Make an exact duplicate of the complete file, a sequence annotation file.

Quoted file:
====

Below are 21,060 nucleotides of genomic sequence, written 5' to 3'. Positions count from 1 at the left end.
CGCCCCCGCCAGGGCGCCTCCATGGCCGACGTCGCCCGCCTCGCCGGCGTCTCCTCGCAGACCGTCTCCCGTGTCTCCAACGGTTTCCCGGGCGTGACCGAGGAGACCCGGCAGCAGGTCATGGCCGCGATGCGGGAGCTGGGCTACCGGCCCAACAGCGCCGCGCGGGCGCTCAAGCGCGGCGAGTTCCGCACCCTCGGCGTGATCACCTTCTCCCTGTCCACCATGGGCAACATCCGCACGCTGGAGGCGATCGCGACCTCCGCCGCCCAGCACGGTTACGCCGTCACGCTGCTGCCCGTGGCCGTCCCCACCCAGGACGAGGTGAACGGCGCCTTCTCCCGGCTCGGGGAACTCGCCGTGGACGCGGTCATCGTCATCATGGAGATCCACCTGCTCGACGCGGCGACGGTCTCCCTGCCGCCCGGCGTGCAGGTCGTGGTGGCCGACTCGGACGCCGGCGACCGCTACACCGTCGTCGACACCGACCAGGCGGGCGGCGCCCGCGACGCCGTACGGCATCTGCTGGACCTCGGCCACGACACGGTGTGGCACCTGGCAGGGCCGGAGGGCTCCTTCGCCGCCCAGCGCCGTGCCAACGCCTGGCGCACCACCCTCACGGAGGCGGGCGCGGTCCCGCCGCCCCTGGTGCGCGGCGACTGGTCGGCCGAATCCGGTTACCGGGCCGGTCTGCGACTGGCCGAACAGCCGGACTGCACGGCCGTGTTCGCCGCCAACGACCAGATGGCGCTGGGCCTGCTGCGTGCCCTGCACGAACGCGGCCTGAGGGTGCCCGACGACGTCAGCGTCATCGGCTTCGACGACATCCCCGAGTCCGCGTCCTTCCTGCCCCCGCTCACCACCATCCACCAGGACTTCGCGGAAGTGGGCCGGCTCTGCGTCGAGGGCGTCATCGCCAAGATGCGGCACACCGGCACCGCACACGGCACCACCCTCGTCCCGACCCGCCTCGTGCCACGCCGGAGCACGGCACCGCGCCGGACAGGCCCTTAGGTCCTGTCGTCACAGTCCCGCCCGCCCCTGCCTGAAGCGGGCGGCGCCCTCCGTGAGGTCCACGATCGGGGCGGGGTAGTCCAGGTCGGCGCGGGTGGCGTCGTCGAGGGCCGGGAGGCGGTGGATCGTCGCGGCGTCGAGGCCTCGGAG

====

Below are 21,060 nucleotides of genomic sequence, written 5' to 3'. Positions count from 1 at the left end.
CGCCCCCGCCAGGGCGCCTCCATGGCCGACGTCGCCCGCCTCGCCGGCGTCTCCTCGCAGACCGTCTCCCGTGTCTCCAACGGTTTCCCGGGCGTGACCGAGGAGACCCGGCAGCAGGTCATGGCCGCGATGCGGGAGCTGGGCTACCGGCCCAACAGCGCCGCGCGGGCGCTCAAGCGCGGCGAGTTCCGCACCCTCGGCGTGATCACCTTCTCCCTGTCCACCATGGGCAACATCCGCACGCTGGAGGCGATCGCGACCTCCGCCGCCCAGCACGGTTACGCCGTCACGCTGCTGCCCGTGGCCGTCCCCACCCAGGACGAGGTGAACGGCGCCTTCTCCCGGCTCGGGGAACTCGCCGTGGACGCGGTCATCGTCATCATGGAGATCCACCTGCTCGACGCGGCGACGGTCTCCCTGCCGCCCGGCGTGCAGGTCGTGGTGGCCGACTCGGACGCCGGCGACCGCTACACCGTCGTCGACACCGACCAGGCGGGCGGCGCCCGCGACGCCGTACGGCATCTGCTGGACCTCGGCCACGACACGGTGTGGCACCTGGCAGGGCCGGAGGGCTCCTTCGCCGCCCAGCGCCGTGCCAACGCCTGGCGCACCACCCTCACGGAGGCGGGCGCGGTCCCGCCGCCCCTGGTGCGCGGCGACTGGTCGGCCGAATCCGGTTACCGGGCCGGTCTGCGACTGGCCGAACAGCCGGACTGCACGGCCGTGTTCGCCGCCAACGACCAGATGGCGCTGGGCCTGCTGCGTGCCCTGCACGAACGCGGCCTGAGGGTGCCCGACGACGTCAGCGTCATCGGCTTCGACGACATCCCCGAGTCCGCGTCCTTCCTGCCCCCGCTCACCACCATCCACCAGGACTTCGCGGAAGTGGGCCGGCTCTGCGTCGAGGGCGTCATCGCCAAGATGCGGCACACCGGCACCGCACACGGCACCACCCTCGTCCCGACCCGCCTCGTGCCACGCCGGAGCACGGCACCGCGCCGGACAGGCCCTTAGGTCCTGTCGTCACAGTCCCGCCCGCCCCTGCCTGAAGCGGGCGGCGCCCTCCGTGAGGTCCACGATCGGGGCGGGGTAGTCCAGGTCGGCGCGGGTGGCGTCGTCGAGGGCCGGGAGGCGGTGGATCGTCGCGGCGTCGAGGCCTCGGAG